There are not any amphibians native to the Galápagos; their semi-permeable skin prevents them from making trans-oceanic migrations on their own. However, frogs have been heard and seen in Puerto Villamil on Isabella for at least 20 years, but these frogs had not been identified or established on the island until 1998. Scinax quinquefasciata is a small frog, common on the Ecuadorian coast, and it is suspected that they hitchhiked to Isabella aboard a cargo ship.

The frogs are unwelcome mostly because they are insectivores, and the fear is that they will compete with insectivorous finches for food. They have become established at two ponds on Isabella: el Cantero and Las Diablas. Twelve thousand frogs have been collected from Las Diablas in recent years. Only five hundred were collected from el Cantero in 2001, but in 2002, a new population was discovered at el Cantero. Researchers are experimenting with pumping sea water into the two ponds to raise the salinity, which would discourage population growth of the frogs. Unfortunately, the frogs are finding refuge in the pools formed by rainwater in an introduced plant (kikuyo, Pennisetum clandestinum). The frogs have also been invading the houses and streets of Puerto Villamil after heavy rainfall. Control and observation of the frogs is ongoing as of June 2002.

Researchers at CDRS have concerns about the invertebrate species, native and otherwise, found in the Galápagos as well. As of July 2001, there were 318 known introduced insect species, and that number was rapidly growing at that time.

An example of an introduced insect to the Galápagos is the cottony cushion scale (Icerya purchasi), which is not only a problem for the agricultural community, but also for the conservational community. It is a pest on close to thirty native plants and sixteen endemic plants, as well as citric and other cultivated plants. As with other infestations of I. purchasi in other parts of the world, insecticides are ineffective against the pest in the Galápagos. While biological control of the scale has proven to be effective other places using an Australian ladybird beetle (Rodolia cardinalis), it was uncertain whether it was a proper option for the Galápagos archipelago, since it would be a purposeful introduction of a non-native species to the islands.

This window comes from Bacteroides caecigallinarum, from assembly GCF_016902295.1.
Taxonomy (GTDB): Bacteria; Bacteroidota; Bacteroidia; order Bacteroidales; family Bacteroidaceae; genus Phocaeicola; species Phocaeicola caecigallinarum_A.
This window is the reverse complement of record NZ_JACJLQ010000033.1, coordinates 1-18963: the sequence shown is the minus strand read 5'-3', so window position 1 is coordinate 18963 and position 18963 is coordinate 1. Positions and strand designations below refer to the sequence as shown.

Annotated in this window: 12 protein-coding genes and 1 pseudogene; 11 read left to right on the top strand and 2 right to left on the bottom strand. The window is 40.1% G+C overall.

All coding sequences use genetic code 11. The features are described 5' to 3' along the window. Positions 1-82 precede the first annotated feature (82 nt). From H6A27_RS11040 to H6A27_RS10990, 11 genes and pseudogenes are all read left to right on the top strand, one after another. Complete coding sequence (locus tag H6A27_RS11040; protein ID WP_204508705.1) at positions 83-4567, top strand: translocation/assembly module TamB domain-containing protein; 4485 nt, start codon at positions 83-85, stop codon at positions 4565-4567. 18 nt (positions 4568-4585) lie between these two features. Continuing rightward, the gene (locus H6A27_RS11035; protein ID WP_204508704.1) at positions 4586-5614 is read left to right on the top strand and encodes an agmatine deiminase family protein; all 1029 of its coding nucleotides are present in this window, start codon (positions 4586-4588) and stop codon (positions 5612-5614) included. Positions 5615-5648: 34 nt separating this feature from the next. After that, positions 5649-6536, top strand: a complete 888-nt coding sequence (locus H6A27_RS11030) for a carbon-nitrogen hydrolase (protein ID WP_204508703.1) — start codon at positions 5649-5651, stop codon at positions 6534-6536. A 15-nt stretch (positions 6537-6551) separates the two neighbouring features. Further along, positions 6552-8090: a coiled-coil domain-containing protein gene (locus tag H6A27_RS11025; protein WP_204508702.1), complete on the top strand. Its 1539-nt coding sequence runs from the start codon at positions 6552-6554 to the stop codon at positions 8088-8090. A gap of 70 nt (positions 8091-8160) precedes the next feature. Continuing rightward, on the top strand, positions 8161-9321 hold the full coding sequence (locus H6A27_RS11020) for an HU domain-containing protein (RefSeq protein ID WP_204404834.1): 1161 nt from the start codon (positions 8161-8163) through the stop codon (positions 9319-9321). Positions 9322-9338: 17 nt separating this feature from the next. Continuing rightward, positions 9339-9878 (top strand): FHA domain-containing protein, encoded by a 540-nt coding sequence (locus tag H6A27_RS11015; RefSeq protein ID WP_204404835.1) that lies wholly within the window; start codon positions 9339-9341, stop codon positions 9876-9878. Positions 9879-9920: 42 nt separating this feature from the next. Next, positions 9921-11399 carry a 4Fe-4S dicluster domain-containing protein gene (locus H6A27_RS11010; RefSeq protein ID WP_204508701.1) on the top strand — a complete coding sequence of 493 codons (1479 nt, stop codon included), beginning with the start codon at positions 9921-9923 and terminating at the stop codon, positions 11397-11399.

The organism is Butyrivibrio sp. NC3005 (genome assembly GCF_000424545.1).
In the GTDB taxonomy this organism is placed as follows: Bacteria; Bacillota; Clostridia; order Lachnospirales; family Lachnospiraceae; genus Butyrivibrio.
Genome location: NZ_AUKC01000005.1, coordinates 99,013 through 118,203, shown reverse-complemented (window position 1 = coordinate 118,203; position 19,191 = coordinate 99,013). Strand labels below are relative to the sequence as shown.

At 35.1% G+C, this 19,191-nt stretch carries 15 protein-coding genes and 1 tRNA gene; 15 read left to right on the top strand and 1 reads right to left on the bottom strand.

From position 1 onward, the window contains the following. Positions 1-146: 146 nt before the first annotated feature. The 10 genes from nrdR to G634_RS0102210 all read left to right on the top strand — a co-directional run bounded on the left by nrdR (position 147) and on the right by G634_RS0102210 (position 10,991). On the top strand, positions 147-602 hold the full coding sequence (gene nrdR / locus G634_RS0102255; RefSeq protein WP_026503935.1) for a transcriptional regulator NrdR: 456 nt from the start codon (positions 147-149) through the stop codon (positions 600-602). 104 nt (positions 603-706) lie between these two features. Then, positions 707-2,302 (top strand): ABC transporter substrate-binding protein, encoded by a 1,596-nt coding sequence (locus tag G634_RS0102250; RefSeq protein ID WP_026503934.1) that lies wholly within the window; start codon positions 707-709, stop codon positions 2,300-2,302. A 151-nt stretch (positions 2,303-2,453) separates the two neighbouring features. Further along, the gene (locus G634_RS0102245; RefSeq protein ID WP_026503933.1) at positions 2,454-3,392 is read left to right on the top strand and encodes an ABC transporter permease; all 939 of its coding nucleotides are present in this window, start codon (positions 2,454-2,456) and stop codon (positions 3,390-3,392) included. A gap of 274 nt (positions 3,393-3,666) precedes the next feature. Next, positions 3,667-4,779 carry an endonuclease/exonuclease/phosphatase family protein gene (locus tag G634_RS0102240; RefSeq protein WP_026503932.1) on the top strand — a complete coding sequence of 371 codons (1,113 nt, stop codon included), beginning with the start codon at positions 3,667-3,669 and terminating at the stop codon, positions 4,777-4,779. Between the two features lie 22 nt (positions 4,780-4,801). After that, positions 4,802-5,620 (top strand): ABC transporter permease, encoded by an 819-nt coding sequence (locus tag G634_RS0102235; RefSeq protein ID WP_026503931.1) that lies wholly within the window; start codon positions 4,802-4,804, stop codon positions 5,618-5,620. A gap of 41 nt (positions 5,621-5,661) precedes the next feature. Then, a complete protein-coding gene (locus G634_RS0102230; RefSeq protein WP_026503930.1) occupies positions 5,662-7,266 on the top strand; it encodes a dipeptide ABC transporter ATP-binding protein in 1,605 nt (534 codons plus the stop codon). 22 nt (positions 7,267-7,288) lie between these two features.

Entomologists at CDRS conducted several experiments to determine the effectiveness of the ladybird beetle on the cottony cushion scale as a pest on the native non-agricultural plants of the Galápagos. Also, it needed to be shown that R. cardinalis would not preferentially feed on native scale insects of the islands. The Australian beetle passed the tests, and was released in January of 2002.

Interestingly, the search for scale insects in the Galápagos to test against I. purchasi turned up two new species and a third species (Margarodes similus) that had not been seen since 1924, which also happens to be the closest relative to the cottony cushion scale. It would be a concern that the ladybird beetle would turn to M. similes, but the scale is an underground type with a hard shell that the beetle cannot penetrate.

The introduction of R. cardinalis is going to be monitored for about two years by scientists from the Darwin Research Station with help from the farming community and naturalist guides.

There is an instance of native biological control of an introduced hymenoptera species. The introduced wasp Polistes versicolor is a predator of the larvae of butterflies and moths, which are also a food source for some of the Galápagos finches. A native lepidopteran fights back, though: the larvae of the native moth Taygete sphecopila bore into the nests of the wasps, causing the destruction of the nest and of the larvae within.

But the terrestrial conservation concerns of the Research Station are not exclusively animal, but vegetable as well. As of yet, it is somewhat uncertain how many of the 560 native plant species of the Galápagos are actually endemic species and subspecies. One of the projects of CDRS is to identify and describe the plant species of the archipelago and to reestablish native plant biodiversity of the islands. Introduced animal species have destroyed much of the original flora of the islands, and introduced plant species also have a negative impact on the native plants, beating them out for space, sunlight, and nutrients.